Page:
This lovely book came highly recommended to me by both a friend and my mom.
Summary from Goodreads:
"This may be one of the most frightening novels you'll ever read. It's certainly one of the most unforgettable. Genova's debut revolves around Alice Howland - Harvard professor, gifted researcher and lecturer, wife, and mother of three grown children. One day, Alice sets out for a run and soon realizes she has no idea how to find her way home. It's a route she has taken for years, but nothing looks familiar. She is utterly lost. Is her forgetfulness the result of menopausal symptoms? A ministroke? A neurological cancer? After a few doctors' appointments and medical tests, Alice has her diagnosis, and it's a shocker -- she has early-onset Alzheimer's disease.
What follows is the story of Alice's slow but inevitable loss of memory and connection with reality, told from her perspective. She gradually loses the ability to follow a conversational thread, the story line of a book, or to recall information she heard just moments before. To Genova's great credit, readers learn of the progression of Alice's disease through the reactions of others, as Alice does, so they feel what she feels -- a slowly building terror"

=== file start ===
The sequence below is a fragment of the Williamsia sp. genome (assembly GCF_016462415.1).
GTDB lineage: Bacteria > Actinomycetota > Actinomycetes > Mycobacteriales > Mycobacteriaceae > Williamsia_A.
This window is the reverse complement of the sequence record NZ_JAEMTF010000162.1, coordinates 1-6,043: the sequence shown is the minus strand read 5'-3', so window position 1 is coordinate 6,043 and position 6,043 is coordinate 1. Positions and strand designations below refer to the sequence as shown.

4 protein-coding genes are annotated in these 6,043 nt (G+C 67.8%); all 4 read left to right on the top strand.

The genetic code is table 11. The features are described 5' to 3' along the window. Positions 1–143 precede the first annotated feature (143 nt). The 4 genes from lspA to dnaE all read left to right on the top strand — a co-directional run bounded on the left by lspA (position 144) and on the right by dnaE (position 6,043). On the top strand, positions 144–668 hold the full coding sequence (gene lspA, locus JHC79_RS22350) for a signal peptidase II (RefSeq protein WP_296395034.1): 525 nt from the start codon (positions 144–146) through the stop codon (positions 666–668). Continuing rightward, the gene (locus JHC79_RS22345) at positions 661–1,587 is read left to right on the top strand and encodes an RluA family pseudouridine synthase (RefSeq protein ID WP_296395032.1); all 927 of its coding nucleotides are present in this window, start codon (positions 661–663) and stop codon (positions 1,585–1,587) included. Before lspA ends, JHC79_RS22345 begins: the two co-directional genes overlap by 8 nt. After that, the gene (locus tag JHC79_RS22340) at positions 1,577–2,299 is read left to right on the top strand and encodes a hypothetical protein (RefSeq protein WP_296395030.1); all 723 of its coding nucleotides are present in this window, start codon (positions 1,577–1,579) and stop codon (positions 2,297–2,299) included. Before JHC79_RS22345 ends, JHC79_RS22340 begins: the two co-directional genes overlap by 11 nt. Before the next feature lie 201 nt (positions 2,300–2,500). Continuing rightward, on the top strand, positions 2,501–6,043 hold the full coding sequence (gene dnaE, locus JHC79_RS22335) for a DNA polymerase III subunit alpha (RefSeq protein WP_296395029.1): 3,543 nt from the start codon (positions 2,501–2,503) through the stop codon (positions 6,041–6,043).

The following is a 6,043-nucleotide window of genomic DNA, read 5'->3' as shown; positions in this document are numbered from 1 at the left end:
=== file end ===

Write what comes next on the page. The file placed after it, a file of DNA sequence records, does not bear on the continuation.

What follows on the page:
What a compelling and heartbreaking book! The last several chapters of the novel I spent with steady tears on my face. Despite the crying, I really did find that Still Alice had some wonderful uplifting moments and is filled with hope even when faced with the tragedy of this terrible disease robbing Alice of her mind.
In a few reviews there was some talk of the inadequacies of Genova's writing. I would have to disagree with this criticism. While I would agree that Genova is no Leif Enger, I think her plain, sparse prose was perfect for this book because it allowed the focus to solely shine on Alice, her family, and her disease. This novel would be a great choice for a book club as there are a myriad of scenes and themes that warrant discussion. I read this in the span of a few hours and cannot recommend this book enough!